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Fiery San Francisco Journeys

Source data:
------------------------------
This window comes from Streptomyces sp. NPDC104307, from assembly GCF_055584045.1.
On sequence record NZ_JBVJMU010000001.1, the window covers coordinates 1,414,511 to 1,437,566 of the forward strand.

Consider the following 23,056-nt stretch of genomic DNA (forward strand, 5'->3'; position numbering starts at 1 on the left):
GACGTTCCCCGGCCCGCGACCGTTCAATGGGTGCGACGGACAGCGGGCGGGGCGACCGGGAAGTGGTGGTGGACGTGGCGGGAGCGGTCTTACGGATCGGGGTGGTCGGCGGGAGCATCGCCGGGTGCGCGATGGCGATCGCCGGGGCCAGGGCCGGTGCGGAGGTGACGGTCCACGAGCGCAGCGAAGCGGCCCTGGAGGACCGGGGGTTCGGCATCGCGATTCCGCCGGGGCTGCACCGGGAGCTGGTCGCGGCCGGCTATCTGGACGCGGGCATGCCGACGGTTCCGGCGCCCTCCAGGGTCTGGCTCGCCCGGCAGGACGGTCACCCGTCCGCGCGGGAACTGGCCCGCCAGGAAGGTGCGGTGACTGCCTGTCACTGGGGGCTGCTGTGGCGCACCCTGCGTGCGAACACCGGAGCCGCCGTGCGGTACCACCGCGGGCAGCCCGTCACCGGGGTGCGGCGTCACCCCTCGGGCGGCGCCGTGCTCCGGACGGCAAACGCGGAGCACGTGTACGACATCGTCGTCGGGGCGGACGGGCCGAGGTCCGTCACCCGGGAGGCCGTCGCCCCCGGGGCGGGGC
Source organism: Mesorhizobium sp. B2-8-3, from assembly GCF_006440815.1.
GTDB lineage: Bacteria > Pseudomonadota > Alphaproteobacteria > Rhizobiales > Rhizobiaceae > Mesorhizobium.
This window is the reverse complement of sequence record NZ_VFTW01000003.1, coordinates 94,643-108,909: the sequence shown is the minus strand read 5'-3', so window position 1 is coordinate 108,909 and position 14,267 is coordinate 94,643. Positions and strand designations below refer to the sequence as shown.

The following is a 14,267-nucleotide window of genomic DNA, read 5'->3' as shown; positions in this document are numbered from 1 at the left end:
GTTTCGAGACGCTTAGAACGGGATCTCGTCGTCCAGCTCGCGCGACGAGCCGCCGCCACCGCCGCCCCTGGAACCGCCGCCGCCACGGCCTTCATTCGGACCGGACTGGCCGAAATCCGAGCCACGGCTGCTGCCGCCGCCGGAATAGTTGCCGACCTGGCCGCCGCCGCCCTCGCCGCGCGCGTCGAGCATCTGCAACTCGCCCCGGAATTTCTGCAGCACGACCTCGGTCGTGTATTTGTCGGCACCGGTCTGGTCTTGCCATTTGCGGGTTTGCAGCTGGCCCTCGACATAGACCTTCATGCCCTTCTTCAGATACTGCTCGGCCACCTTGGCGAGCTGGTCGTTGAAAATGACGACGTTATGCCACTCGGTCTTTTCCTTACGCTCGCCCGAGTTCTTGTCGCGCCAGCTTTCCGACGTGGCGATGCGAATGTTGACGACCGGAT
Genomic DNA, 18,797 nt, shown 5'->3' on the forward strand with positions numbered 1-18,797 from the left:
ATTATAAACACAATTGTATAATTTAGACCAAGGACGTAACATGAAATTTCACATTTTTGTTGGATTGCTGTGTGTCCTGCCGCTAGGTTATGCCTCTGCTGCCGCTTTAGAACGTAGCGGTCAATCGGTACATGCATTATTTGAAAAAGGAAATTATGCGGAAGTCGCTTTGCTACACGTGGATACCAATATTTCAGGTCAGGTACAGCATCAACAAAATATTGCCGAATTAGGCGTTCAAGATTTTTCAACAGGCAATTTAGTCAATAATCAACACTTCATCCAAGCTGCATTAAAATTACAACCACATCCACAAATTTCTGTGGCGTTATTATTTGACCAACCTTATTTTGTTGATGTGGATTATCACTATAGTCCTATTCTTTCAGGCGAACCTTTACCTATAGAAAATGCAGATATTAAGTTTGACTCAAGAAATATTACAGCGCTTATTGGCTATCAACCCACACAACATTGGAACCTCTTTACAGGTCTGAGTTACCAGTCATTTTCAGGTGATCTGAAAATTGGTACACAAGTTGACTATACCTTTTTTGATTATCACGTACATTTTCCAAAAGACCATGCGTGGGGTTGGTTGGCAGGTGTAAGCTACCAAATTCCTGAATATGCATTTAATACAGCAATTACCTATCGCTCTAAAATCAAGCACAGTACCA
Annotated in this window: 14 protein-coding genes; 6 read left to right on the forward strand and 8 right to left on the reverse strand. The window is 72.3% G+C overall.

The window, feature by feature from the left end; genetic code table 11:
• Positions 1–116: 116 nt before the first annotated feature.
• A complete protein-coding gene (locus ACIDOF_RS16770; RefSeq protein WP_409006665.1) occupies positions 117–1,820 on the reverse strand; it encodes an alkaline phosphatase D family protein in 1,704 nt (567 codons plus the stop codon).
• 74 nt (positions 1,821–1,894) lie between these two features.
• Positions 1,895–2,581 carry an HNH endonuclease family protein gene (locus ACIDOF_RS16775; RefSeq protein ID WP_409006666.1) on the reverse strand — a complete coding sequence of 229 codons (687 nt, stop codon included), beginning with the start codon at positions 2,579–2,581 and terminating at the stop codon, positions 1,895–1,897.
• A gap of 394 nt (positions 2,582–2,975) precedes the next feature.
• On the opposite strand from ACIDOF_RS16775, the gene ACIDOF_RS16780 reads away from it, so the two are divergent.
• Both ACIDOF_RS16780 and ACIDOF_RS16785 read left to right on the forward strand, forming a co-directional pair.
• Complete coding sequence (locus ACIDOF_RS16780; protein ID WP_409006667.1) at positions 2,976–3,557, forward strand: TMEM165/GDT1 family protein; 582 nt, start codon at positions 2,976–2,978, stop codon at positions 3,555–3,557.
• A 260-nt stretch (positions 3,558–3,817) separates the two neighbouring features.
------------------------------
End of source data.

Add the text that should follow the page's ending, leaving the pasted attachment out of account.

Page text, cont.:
Monika Trobits Enjoy five eclectic urban journeys while exploring areas of San Francisco affected by various, ruinous fires. Students will learn about the City's development while viewing a variety of architectural styles, historic landmarks and monuments, film and literary sites, and public art here and there. Vintage photos and maps will round out the instructor's commentary (which has been described as insightful and occasionally witty). Note: Meeting points (and ending points) will be disclosed to enrolled students a few days prior to each respective class session. There will not be a class session on Monday, April 16. Session 1 (4/2) Walking tour: Where it all began: The Environs of Portsmouth Square - 2 hours: The course will begin with a visit to the remnants of the Yerba Buena pueblo and "Old Town" San Francisco, during this walk around the former heart of the city. Devastated by numerous fires, much of it is now part of Chinatown. How did that happen? Session 2 (4/9) Walking Tour: The "Big Fours" on Nob Hill - 2½ hours - Legend and history have clung tenaciously to this neighborhood despite its transformation following the dramatic events of 1906. This journey, will explore the California Street Hill, once home to railroad magnates and silver barons. Session 3 (4/23) Lecture/Film/Walking Tour: Walking with a Beat - 3 hours - When San Francisco was a port of call for "the Beats," their headquarters was in North Beach where neighborhood haunts often hosted the denizens of jazz, poetry and art. This class begins with a short lecture, followed by a screening at the North Beach library of a documentary which explores the 1950s arts scene in the neighborhood. The class will then take a walk around "the Beach." Session 4 (4/30) Walking tour: The Barbary Coast: "Terrific" Pacific Street! - 2¼ hours - A massive infusion of gold-seeking Argonauts along with sailors and sojourners, all hungry for female companionship and bawdy entertainment, streamed into San Francisco in the 1850s and 1860s, becoming the Barbary Coast's primary clientele. This walk will explore the transitions of this area to what we now know as the Jackson Square Historic District. Session 5 (5/7) Walking Tour: Further Adventures along The Embarcadero - 2¼ hours - Our exploration of the City's eastern waterfront continues with a walk along the portion south of the Ferry Building. Constructed on reclaimed land along a three-mile-long engineered seawall from which piers extend into the bay, The Embarcadero tells a large part of the story of San Francisco's history and development. Monika Trobits has been studying San Francisco/California history since the mid-1980s, evolving into a local historian and walking tour docent/guide since 1989. She’s a published writer of non-fiction works about the city. Her second book (upcoming) explores San Francisco through the rise, fall and renaissance of a consumable commodity: coffee. Monika earned a B.A. in political science/history from SFSU.